Cervantes' Don Quixote And Shakespeare's Hamlet: Two Idealists Of The Renaissance

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Cervantes' Don Quixote and Shakespeare's Hamlet: Two Idealists of the Renaissance

Cervantes' Don Quixote and Shakespeare's Hamlet: Two Idealists of the Renaissance


Cicero declares that "He who does not know history is destined to remain a child." The ideas of Voltaire (in Candide), Cervantes (in Don Quixote), and William Shakespeare (in Hamlet) illustrate how men remain children because of their ignorance or denial of the history of mankind, which is a history of corruption, greed, violence, and deceit. As long as an individual lives in ignorance of the past, he will see every experience as utterly new and will deal with that experience in the same way as a child who lives with no storehouse of knowledge or wisdom which would allow him to avoid past mistakes. The message of Voltaire's Candide is that the world in which we live is populated with people who live primarily in order to get what they want, using whatever means necessary, and always looking for innocent victims of whom they can take advantage.

Cervantes' Don Quixote and Shakespeare's Hamlet: Two Idealists of the Renaissance

Readers have always loved Don Quixote. Critics, however, have offered mixed assessments of the novel. For example, Lord Byron asserted that Cervantes was responsible for finally extinguishing the flame of chivalry in Europe. This charge was repeated by the English author Ford Madox Ford. Other negative reviewers, like Miguel de Unamuno and Giovanni Papini, consider Don Quixote a brilliant novel but deem its author a disorganized hack. Yet, these authors are in the minority. Most critics appreciate the achievement of the novel and the author. Highest praise for the author came from Victor Hugo: "Cervantes sees the inner man."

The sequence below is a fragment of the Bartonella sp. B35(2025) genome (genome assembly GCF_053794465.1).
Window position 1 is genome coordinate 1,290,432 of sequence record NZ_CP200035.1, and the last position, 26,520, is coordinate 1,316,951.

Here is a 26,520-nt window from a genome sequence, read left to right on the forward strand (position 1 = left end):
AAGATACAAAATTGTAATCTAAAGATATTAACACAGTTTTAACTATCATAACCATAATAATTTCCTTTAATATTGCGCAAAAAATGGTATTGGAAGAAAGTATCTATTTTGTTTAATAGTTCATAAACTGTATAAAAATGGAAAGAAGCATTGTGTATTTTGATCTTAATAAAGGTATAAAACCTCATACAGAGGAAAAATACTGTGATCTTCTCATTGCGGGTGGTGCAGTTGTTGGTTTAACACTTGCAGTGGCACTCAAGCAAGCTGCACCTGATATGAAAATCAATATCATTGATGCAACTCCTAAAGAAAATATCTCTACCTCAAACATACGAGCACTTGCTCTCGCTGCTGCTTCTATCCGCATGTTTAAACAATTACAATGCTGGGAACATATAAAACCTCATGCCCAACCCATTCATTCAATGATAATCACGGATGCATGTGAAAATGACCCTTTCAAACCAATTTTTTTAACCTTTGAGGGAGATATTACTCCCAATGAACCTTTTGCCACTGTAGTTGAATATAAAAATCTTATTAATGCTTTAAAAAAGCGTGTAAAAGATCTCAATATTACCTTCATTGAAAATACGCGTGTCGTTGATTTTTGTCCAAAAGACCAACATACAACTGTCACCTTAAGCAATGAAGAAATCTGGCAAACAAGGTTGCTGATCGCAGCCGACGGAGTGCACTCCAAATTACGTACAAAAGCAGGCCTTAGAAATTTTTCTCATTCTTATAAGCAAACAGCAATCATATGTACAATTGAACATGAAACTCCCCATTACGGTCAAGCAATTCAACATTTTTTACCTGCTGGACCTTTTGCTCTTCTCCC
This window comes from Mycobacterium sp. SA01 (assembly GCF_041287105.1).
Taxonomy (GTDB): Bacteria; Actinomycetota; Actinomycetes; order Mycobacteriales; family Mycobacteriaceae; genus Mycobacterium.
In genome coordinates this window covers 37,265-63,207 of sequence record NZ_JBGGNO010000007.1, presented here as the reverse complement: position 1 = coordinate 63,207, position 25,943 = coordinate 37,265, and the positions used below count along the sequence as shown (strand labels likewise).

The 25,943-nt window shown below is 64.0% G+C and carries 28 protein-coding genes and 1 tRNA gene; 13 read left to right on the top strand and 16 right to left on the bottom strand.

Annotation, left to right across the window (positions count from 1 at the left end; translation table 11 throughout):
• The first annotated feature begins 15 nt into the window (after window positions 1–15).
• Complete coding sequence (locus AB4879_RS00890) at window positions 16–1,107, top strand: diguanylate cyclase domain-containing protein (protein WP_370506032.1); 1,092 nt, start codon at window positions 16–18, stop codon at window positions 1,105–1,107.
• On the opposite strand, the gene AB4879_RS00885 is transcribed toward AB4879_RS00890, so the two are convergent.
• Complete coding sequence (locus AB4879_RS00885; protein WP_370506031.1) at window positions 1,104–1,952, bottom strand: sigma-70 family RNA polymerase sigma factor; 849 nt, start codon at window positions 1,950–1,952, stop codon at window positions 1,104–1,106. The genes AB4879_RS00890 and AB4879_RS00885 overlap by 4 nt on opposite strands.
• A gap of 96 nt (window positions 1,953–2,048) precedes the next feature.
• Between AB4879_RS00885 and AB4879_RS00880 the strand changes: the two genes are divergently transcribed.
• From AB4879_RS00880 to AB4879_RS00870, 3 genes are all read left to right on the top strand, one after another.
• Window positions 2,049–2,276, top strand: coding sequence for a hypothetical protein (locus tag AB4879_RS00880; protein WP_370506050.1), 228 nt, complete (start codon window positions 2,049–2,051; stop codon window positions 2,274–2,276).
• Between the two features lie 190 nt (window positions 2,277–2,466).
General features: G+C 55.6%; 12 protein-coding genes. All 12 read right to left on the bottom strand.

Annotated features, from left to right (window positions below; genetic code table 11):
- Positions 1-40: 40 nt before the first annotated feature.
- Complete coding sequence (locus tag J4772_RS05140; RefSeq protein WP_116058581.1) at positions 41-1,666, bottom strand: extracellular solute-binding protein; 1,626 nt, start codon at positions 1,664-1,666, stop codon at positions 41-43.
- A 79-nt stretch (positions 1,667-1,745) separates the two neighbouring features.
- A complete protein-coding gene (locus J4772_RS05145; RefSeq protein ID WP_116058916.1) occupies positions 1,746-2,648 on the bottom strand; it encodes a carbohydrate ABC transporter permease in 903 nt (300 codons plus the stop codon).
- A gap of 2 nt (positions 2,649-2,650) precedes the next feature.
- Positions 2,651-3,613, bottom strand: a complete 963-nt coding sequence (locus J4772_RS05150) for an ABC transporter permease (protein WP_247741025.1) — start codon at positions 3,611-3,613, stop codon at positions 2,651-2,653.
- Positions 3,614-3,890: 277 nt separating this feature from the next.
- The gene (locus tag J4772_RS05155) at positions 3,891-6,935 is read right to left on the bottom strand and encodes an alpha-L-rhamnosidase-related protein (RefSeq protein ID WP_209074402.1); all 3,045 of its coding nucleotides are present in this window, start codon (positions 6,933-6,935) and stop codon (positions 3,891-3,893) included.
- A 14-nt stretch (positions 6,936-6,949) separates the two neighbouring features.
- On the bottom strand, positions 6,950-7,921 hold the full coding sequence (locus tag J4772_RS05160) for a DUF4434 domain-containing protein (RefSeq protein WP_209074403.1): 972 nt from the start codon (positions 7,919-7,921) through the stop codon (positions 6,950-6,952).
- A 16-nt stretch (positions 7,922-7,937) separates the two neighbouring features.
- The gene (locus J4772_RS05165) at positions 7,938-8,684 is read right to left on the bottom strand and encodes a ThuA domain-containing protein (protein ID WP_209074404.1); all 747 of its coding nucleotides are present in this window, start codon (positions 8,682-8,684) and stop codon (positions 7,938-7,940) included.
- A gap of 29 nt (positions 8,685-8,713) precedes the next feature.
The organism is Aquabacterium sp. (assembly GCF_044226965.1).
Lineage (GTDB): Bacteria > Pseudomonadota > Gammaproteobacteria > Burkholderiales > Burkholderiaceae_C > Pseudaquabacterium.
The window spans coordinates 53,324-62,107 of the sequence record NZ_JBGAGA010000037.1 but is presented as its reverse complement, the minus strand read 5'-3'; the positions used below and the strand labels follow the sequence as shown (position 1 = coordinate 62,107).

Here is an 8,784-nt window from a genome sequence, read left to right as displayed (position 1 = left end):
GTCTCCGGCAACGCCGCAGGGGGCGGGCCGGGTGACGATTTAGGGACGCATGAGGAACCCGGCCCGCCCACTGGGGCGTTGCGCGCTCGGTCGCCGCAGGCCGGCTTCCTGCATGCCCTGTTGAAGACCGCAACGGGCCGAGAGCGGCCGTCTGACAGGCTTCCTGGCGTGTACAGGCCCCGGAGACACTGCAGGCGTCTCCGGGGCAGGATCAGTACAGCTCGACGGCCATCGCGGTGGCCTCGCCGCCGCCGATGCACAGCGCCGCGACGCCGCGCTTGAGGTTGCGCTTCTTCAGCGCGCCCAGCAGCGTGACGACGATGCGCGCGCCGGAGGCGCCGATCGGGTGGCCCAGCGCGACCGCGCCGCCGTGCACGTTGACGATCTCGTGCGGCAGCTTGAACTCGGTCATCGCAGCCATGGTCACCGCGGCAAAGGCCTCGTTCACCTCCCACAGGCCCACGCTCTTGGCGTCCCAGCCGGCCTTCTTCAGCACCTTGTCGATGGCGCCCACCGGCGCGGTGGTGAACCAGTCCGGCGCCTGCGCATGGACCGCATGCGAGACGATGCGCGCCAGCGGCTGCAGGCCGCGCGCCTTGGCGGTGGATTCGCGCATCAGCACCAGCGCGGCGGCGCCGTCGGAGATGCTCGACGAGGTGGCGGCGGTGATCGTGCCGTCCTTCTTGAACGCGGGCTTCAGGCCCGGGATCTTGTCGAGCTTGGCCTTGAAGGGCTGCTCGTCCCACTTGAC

Don Quixote's popularity spread throughout Europe soon after the first English translation of the first part of the novel appeared in 1612. By the eighteenth century, Cervantes was a literary icon. In his biography of the author, Tobias Smollet recalled that dignitaries visiting Spain were appalled by the idea that Cervantes was not financially supported for his contribution to Spanish literature. Summarily, said Smollett, "Cervantes, whether considered as a writer or a man, will be found worthy of universal approbation and esteem."

Cervantes is often compared with his English contemporary, William Shakespeare. For example, Wyndham Lewis compared the character of Don Quixote to Falstaff. Ivan Turgeniev, in "Hamlet and Don Quixote" made a more immediate comparison: While Hamlet represents the Northern European archetype; Don Quixote represents ...
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